Increasing incidents of widespread foodborne illness continue to highlight problems with industrialised food production. These problems emerge as a result of complicated interactions between humans and non-humans in food production networks. This article combines actor-network theory and political economy to critically examine foodborne illness, focusing on outbreaks related to industrially produced bagged salads from California. The article explores the evolution of the bagged salad, the emergence of Escherichia coli O157:H7, how E. coli O157:H7 enters the salad production network and the responses of industrial actors. While many continue to blame external nature for foodborne illness, doing so overlooks the fact that outbreaks are co-produced by humans and non-humans. Profit-driven industrial production designs play an important role in the emergence and spread of pathogens. While efforts to address outbreaks focus on controlling non-humans and adopting new technological fixes, effectively minimising foodborne illness may require a reevaluation of high-volume and centralised production systems.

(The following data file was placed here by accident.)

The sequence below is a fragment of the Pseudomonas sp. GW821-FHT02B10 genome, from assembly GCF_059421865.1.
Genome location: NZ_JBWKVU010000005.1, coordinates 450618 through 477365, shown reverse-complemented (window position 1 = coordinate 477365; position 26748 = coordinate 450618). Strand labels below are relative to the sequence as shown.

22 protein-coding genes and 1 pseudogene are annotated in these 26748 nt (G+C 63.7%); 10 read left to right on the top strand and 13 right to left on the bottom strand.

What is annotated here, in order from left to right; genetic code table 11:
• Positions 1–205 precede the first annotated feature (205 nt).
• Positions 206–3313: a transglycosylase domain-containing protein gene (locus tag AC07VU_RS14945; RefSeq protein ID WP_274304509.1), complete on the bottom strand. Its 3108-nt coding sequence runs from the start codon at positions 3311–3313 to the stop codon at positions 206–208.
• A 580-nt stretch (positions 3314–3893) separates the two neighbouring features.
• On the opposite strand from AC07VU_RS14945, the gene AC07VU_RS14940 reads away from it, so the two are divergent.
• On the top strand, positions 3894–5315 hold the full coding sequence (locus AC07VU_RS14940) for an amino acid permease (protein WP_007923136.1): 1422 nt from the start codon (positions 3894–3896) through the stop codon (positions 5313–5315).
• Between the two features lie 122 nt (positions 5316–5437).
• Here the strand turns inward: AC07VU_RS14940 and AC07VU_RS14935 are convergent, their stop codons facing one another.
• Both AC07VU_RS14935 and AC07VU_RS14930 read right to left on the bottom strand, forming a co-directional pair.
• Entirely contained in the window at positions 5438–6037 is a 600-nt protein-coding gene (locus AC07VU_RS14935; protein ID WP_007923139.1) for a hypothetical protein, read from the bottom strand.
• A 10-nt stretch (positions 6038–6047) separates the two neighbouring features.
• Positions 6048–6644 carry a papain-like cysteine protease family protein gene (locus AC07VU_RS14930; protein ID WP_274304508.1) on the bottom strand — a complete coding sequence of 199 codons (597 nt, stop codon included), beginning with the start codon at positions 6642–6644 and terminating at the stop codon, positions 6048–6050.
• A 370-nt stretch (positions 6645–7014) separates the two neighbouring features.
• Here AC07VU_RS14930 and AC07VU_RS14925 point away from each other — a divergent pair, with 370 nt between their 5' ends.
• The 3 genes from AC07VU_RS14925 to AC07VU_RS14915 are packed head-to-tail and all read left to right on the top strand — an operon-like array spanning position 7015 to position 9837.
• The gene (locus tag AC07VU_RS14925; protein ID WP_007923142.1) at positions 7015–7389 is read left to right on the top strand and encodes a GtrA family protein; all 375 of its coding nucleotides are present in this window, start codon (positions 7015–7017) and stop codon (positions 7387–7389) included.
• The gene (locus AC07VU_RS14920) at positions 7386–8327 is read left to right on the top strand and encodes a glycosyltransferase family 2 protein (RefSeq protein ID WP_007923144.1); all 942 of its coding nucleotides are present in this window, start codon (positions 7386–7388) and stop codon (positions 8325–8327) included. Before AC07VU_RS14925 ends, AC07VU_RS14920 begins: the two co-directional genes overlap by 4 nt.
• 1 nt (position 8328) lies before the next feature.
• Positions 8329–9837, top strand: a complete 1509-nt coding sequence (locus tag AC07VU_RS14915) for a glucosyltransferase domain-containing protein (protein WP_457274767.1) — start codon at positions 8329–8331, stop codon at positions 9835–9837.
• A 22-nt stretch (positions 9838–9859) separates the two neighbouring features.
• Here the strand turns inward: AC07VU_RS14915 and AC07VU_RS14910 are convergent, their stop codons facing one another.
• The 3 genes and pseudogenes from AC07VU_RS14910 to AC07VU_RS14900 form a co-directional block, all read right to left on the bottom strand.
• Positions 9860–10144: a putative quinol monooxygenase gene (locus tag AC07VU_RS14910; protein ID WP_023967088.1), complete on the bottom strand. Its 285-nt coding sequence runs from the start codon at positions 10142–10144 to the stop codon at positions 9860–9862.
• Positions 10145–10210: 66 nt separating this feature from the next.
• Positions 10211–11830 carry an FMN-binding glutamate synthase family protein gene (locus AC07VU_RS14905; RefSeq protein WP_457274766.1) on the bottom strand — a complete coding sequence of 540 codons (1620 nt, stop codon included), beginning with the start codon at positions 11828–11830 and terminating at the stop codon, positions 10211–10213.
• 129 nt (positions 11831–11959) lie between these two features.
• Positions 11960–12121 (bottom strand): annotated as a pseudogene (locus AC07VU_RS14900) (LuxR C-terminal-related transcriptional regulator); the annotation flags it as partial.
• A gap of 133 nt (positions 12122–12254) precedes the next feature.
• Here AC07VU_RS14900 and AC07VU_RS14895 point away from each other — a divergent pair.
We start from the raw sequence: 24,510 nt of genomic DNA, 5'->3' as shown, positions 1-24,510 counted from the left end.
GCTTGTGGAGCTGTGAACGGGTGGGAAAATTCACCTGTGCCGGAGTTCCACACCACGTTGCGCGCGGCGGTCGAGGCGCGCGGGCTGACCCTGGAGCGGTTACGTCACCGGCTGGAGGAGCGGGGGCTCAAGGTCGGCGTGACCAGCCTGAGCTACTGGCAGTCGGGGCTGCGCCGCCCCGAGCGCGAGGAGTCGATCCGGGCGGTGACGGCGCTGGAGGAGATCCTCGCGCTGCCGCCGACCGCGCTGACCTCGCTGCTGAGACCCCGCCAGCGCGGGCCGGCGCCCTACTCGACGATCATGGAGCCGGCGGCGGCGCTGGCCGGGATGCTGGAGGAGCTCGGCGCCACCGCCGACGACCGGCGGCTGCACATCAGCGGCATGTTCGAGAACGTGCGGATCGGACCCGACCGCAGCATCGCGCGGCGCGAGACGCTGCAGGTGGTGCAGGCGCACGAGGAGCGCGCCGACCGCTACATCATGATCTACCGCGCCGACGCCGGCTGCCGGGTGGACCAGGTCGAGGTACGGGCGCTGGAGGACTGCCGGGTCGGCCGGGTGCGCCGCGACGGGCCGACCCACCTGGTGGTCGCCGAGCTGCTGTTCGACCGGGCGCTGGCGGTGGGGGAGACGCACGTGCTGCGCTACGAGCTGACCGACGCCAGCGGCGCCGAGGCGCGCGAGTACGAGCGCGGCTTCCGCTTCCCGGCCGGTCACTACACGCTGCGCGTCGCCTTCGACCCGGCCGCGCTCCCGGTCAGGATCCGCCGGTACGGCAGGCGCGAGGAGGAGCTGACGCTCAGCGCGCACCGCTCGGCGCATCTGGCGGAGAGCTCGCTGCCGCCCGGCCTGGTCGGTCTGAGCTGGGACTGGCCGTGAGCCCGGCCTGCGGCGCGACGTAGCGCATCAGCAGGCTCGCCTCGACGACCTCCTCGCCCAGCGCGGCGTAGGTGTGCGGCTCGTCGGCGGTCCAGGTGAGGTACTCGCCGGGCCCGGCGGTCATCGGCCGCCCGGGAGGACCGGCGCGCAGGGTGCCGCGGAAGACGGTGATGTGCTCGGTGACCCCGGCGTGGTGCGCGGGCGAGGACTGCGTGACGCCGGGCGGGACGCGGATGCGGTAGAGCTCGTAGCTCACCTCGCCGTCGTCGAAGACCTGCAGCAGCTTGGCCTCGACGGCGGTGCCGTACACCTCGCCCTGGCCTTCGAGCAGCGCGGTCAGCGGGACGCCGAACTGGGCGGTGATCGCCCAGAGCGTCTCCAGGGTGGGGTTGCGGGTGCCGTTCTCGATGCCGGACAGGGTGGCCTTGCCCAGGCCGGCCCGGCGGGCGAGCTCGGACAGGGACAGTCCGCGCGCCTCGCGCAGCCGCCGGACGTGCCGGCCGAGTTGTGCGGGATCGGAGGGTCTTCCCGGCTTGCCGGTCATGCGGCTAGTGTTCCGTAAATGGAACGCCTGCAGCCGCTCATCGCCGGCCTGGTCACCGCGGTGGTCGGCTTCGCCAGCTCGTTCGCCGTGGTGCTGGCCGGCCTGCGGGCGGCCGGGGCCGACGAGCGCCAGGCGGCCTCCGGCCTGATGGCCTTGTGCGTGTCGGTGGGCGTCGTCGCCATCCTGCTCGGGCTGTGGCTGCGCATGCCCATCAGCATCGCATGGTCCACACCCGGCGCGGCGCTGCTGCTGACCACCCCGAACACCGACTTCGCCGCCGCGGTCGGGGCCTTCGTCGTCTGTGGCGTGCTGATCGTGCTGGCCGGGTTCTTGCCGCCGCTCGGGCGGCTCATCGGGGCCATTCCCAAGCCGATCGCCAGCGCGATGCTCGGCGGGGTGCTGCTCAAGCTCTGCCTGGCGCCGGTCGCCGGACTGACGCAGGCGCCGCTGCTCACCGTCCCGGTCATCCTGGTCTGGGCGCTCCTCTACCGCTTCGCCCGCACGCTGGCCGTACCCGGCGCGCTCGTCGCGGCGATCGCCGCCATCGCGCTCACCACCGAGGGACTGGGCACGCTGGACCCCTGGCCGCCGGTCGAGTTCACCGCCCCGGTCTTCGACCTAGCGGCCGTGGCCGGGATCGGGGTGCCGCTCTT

|Original language||English (US)|
|Number of pages||17|
|State||Published - Apr 2011|
ASJC Scopus subject areas
- Sociology and Political Science